These practices (along with my beloved treadmill desk, daily meditation, weekly yoga, and avoiding the foods that my blood antibodies reacted to), haven’t eliminated my back issues or my migraines, but together they have made an enormous positive difference.
Of course the most important practice, as I like to say, is just getting back on the wagon. And doing so with love and compassion.
I stumble in my commitments. A lot. So I practice forgiveness and self-compassion, keep my wagon short (ie, I keep my commitments “ridiculously achievable”) and get right back on.
Each year I get a little bit better. Not at avoiding stumbles — no, I still stumble just as much. I get better at practicing imperfectionism and my Golden Formula (self-awareness + self-compassion = the key to everything good), and my-oh-my, it is such a better way to live!
Speaking of imperfectionism, 2014 was the year that I finally overcame a particularly sticky case of perfectionist paralysis in my creative life.
For years I’d dreamed of making a calligraphic poster of my Rules for the Creative Sandbox, but the dreaded Perfectionist Gremlin had me convinced I’d never be able to do it justice.
Earlier this year I finally busted that self-installed glass ceiling, and used the rules themselves to bust through the perfectionist chains holding me back. I sat down at my art table over the course of several days and made a very imperfect, very “me” poster:
Then, energized by this experience, I gathered all my sayings about imperfectionism and created a second poster — my Imperfectionist Manifesto:
- painted a lot
- created over 100 daily artquotes
- completed a solid year of “tiny & daily” writing with Project 3x5x365
- wrote some poetry for the first time in almost 30 years
- started looping (and created over 50 loop tracks)
- performed in my very first improv shows!
(Wow! That’s a lot of stuff! I need to come back to this page and remind myself of this every time I start to feel bummed out that I haven’t been creating as much as I’d like. 🙂 )
And in the “Combining Creativity & Business” category, I also started planning what promises to be my biggest creative project of 2015: the Living A Creative Life Living Room Tour.
I’ll be couchsurfing my way around the US, performing house concerts and teaching creativity workshops in people’s living rooms. (Want to bring me to your community? Click here to read more.)
In the “Combining Creativity & Health/Self-Care” category, I’m getting better at using my Golden Formula to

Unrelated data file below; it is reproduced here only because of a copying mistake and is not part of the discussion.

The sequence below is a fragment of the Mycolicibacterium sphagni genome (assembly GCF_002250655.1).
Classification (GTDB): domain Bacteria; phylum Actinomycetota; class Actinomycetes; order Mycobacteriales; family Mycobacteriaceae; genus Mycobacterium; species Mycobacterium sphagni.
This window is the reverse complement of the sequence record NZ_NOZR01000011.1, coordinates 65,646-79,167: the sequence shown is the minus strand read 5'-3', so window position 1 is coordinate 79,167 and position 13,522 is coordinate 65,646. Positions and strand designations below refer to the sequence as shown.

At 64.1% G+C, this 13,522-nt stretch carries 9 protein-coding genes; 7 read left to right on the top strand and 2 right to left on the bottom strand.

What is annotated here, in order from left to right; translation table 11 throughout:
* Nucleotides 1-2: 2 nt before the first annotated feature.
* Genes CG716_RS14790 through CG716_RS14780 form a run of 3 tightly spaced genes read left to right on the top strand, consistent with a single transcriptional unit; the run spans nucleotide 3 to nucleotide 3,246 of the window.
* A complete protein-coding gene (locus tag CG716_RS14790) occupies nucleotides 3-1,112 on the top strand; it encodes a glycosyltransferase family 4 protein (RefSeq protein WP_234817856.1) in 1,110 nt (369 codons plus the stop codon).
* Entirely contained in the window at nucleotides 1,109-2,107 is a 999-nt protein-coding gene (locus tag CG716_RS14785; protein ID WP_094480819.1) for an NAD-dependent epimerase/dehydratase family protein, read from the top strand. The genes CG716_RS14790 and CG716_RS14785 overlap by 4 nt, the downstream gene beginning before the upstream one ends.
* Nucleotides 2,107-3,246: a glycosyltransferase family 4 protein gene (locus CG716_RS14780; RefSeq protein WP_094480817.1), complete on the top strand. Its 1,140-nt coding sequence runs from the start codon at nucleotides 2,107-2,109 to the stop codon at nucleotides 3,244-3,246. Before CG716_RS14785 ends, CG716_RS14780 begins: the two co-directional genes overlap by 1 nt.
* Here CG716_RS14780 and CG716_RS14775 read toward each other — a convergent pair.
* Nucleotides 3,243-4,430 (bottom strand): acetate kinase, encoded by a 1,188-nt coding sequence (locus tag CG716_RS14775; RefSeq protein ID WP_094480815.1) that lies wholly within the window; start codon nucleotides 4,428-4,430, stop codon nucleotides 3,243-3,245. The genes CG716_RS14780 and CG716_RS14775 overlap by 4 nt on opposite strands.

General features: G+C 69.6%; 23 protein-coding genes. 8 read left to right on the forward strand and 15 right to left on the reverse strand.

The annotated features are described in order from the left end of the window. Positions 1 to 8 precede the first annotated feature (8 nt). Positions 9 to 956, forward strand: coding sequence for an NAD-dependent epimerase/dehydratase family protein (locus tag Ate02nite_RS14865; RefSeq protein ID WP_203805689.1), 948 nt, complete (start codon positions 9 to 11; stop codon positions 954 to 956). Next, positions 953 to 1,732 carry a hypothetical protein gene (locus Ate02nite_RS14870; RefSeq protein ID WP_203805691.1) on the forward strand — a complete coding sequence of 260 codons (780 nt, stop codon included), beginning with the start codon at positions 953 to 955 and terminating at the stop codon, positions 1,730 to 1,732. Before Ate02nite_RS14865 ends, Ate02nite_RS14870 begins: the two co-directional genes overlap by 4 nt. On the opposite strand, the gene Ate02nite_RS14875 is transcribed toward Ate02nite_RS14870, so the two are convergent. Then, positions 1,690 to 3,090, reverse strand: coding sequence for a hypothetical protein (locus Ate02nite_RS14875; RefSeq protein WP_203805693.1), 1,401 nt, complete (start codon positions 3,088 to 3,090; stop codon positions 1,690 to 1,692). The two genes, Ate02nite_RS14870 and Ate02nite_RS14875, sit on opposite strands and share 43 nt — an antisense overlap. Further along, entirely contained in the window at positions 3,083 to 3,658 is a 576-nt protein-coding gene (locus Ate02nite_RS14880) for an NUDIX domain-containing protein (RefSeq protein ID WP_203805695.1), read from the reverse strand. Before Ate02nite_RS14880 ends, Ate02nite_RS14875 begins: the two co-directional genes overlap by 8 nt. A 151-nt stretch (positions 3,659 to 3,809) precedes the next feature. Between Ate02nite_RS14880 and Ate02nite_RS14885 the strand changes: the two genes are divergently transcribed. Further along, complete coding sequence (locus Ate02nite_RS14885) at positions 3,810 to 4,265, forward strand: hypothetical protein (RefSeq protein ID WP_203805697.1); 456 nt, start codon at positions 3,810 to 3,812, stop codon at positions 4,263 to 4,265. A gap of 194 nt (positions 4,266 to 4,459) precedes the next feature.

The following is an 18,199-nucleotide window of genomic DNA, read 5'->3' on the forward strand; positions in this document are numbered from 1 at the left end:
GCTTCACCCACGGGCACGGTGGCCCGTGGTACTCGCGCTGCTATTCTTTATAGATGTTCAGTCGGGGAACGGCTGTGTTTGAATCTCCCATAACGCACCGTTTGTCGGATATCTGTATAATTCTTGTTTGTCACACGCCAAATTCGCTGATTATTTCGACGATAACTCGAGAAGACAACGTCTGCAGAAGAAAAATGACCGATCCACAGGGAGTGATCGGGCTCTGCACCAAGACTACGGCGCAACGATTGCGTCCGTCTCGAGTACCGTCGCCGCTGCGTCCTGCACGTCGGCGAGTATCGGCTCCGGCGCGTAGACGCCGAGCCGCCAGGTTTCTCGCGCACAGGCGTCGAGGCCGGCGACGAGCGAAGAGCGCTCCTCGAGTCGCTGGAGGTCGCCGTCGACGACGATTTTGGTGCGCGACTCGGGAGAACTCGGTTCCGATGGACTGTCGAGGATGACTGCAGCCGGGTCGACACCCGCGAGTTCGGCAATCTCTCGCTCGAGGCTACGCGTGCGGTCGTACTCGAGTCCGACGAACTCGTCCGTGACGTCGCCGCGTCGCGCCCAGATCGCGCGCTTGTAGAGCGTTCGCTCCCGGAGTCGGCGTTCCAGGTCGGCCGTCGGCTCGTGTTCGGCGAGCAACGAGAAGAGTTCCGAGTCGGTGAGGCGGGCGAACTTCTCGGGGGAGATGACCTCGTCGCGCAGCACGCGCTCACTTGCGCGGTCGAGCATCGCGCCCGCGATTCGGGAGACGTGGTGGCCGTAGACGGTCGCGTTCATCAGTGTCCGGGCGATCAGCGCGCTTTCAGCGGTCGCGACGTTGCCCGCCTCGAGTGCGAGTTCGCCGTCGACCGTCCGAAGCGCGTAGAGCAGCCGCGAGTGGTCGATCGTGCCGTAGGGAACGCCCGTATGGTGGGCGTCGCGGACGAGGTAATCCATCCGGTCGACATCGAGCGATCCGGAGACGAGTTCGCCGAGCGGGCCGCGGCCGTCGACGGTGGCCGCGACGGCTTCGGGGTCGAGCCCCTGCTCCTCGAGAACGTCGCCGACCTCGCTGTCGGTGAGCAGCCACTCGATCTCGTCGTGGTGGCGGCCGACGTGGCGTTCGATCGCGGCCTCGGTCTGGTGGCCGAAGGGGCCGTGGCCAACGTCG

(A) notice when I’m taking on too much (again)
(B) self-compassionately and lovingly guide myself back to sanity.
Which usually means letting go of things I really want to do, in order to make space for things I want even more.
This. Is. Hard.
I do not know if it ever gets easier, but I’m getting better at embracing the hard.
Business Transitions: Endings, Overhauls, Beginnings
In the “Straight Business” category, some good things came to an end in 2014. After a year cohosting our Creative Insurgents Podcast, Cory and I decided to end it in order to concentrate on our own projects. It was a great run! Check out our final episode for more on why we decided to pull the cord.
While some things ended, other things got refreshed: this website, and my music website, MelissaSings.com, for example, which I overhauled in a spasm of obsessive-compulsive productive procrastination. That’s how these things often happen in my world…
I also finally got some actual pages up for the one-on-one mentoring and consulting that I was already doing. Plus I finally added a shop for my art! Alas, there’s still much to be done — dozens of artworks still to add — but as I like to say, a website is always a work in progress. Just like a life. 🙂
Program-wise, 2014 started off with successful second runs of both Get Sparked! and Your Big, Bold, Creative Life Academy (I’ll be opening up the Academy again in just a couple of weeks — click here for more info), plus energizing sessions of the Great ClutterBust (x3), Finishing Blitz, Creative Ignition Circle and Creative Sandbox 101 (x2). (Sheesh! No wonder I got tired!)
On the “live” end of things, I hosted my 2nd annual Create & Incubate Retreat over Memorial Day weekend (another one is in the works for 2015 — I’m just waiting for confirmation of dates — get on my mailing list for advance access), and in July I ran my first full-day Unleash Your Inner Creative playshop.
Perhaps the most significant change on the business front, though, happened behind the scenes, and should really be cross-posted under Health/Self-Care: I finally broke down and hired a bookkeeper early in the year!
Can you say “quality of life improvement”? Yeah. Wish I’d done it sooner!
Wow. When I add it all up together, it’s amazing how much more I accomplished than I thought!
Life is like that. When you keep your eyes on the stair treads, it doesn’t feel like you’ve climbed very high at all, but when you stop at the landing and turn around, be sure to stand back because you might experience some vertigo!
All in all, it’s been a good year. Now MM and I are off to Monterey for three nights for our Anniversamoon, then it’s back to climbing that staircase.
Happy New Year!
PS — Pssst! Know someone who might benefit from seeing this today? Pass it on!